WINSLOW — Ryan Fredette has a lasting memory from three years ago, when he was a freshman on the state champion Winslow High School football team.

The Black Raiders had gotten their Class C championship rings, and Fredette wanted more. His father, Kevin, offered a deal.

“He told me if I got four for wrestling, he’d give me a ring,” Fredette said. “So it’s been a goal for a long time.”

It’s a goal that Fredette is now on the verge of accomplishing. Winslow’s 182-pound standout is a three-time state champion, and an undefeated favorite in Class B once again with the Kennebec Valley Athletic Conference tournament ahead this weekend. Regional and state championships are due up in the following weeks.

“That’d be huge,” Fredette said about adding another title, which would make him the school’s first four-time state champion. “That’s a dream of mine.”

He’s not the only Black Raider with big aspirations heading into the trio of tournaments. Devon Vigue is chasing a second straight title and third in four years, this time at 132 pounds after winning last year at 120 and as a freshman at 113.

“I think that’d be great. I’d be really happy with that,” he said. “I think I’m pretty close to where I need to be. I might have to do a little more working out, but other than that, I should be good.”

They’ve had similar roads to this point in their careers. Wrestling has been in the Fredette family for generations, going back to the very first Winslow team in 1960, when Ryan’s grandfather Randy won a state championship. His uncles have all wrestled since then, as did his father, his cousins and his brother, Ben, who graduated in 2010.

From childhood on, every meet, Ryan watched in the stands, waiting for his turn to add to the family legacy.

“It’s definitely a tradition thing. I’ve been to every meet here since I was eight,” he said. “It’s kind of a family thing, more than the sport itself.”

Fredette had the passion. He also had the talent. He realized it in seventh grade, when he went to a national tournament in New York and placed fourth, earning All-American status before he even got to high school.

“I think that was the first time I really figured out I was good,” he said.

Family also played a role in helping Vigue to his state championship status. His brother, Dustin, wrestled for the Black Raiders, as did his sister, Kayla.

Devon caught the wrestling bug in first grade. In his older brother and sister, he had influences and mentors — as well as ideal grappling partners.

“During the weekends I used to wrestle my brother in the kitchen or on the mat or whatever,” Devon said. “It was pretty great. He’s a lot stronger than me, though.”

Coach Tony Dalisio said the family influence on the two has always been clear. He had to teach the basics to many of his wrestlers. He could leave Fredette and Vigue alone.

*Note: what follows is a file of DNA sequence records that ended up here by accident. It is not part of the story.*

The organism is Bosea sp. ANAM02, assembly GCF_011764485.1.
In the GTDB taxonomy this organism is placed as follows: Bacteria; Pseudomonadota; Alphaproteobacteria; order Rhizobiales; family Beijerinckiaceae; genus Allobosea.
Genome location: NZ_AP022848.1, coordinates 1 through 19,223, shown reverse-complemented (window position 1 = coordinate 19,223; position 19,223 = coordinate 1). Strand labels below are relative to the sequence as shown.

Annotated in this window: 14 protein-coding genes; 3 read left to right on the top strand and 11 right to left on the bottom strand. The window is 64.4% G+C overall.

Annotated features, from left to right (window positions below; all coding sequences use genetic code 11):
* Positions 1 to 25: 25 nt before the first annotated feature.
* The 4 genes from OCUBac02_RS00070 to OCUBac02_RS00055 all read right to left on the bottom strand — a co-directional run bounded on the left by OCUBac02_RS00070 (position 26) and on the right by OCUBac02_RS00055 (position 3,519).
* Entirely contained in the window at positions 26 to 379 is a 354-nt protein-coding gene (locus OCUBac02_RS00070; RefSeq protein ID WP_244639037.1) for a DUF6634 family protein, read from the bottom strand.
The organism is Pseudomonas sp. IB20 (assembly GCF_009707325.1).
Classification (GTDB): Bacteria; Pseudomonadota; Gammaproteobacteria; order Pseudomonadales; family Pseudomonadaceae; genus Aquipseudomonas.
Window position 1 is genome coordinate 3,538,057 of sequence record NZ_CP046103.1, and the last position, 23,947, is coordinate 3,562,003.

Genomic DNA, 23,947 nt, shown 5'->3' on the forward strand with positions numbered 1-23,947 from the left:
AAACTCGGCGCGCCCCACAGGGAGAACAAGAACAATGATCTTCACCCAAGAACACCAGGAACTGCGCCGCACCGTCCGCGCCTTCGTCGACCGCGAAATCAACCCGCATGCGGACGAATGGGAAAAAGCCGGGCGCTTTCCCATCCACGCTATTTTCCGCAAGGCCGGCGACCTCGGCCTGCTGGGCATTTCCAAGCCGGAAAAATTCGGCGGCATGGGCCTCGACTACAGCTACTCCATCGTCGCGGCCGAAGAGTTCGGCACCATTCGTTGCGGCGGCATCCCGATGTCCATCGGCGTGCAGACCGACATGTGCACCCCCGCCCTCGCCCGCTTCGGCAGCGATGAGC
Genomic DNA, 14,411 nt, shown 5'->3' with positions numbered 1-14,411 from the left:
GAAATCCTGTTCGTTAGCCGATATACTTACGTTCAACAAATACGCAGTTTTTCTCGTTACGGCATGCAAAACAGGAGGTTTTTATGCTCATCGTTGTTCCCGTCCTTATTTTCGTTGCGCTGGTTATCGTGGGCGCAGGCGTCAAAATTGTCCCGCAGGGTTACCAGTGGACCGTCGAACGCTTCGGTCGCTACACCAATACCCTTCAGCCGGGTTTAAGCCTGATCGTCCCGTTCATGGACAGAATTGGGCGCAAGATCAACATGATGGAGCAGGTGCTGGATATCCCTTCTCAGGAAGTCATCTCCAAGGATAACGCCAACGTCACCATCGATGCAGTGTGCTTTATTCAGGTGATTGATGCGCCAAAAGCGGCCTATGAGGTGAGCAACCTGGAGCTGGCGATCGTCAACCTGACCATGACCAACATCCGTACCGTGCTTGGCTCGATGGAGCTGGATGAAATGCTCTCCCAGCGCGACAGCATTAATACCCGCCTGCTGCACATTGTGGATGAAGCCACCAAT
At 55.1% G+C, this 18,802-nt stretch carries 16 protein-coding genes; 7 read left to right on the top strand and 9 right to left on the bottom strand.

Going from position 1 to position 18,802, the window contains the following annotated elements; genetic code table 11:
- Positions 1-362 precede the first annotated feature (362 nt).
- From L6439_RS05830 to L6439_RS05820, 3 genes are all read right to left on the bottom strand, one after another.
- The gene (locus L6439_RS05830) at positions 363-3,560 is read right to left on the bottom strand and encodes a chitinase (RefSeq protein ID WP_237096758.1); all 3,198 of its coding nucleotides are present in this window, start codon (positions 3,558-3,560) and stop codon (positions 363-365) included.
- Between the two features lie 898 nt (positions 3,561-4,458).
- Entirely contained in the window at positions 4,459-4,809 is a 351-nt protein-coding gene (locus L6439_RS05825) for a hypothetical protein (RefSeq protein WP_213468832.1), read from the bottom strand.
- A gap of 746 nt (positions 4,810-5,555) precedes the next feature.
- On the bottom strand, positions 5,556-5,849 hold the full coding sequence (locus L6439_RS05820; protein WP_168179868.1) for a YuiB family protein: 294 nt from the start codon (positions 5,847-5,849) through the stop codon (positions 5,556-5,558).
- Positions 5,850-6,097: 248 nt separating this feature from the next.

“They’ve had a very solid foundation here at Winslow, starting from when they were in youth building up,” he said. “I’m just trying to do a tiny bit of molding, keep them on the right path. But it’s been their history and their foundation more than anything.”

On the mat, however, the two have taken different approaches to turn themselves into champions.

“They’re on opposite ends of the spectrum. Ryan’s an attack-style wrestler, he gets after it on his feet and tries to score early and often,” he said. “Devon takes his time. He’s an intellectual wrestler, he picks his places, he doesn’t go too hard. He knows how to be efficient with his energy stores.”

Fredette said he’s worked hard to add technical proficiency to complement that aggressive mentality.

“Definitely, my technique has gotten much better over the years. I’ve gotten a lot more smooth in my shots, I never even took shots my freshman year,” he said. “Looking back, I’m watching videos and stuff from freshman and sophomore year. I didn’t know how I won state championships those years.”

Vigue has had to deal with changing weight classes, but said his advantages over his opponents have been the same throughout.

“I’m a little bit stronger for my weight class than they are,” he said. “I’m pretty fast when it comes to scrambling, so that helps. Then muscling out of moves, it works to my favor.”

It almost always works out for both wrestlers. And when they come off the mat, Dalisio knows he doesn’t have to tell them too much.

“It’s definitely more hands-off on game day. They’ve been wrestling since they were six years old or whatever it was,” he said. “They know what to do. You don’t need to get into their head too much.”

Besides, they have their families ready with advice as well.

“That foundation that they got when they were little seems to have sustained itself all the way through,” Dalisio said. “Even when they come off the mat, maybe I’m talking to them a little, but so are their parents, their brothers, their cousins, even their sisters. It’s a support system more than anything.”

Drew Bonifant — 621-5638

[email protected]

Twitter: @dbonifantMTM

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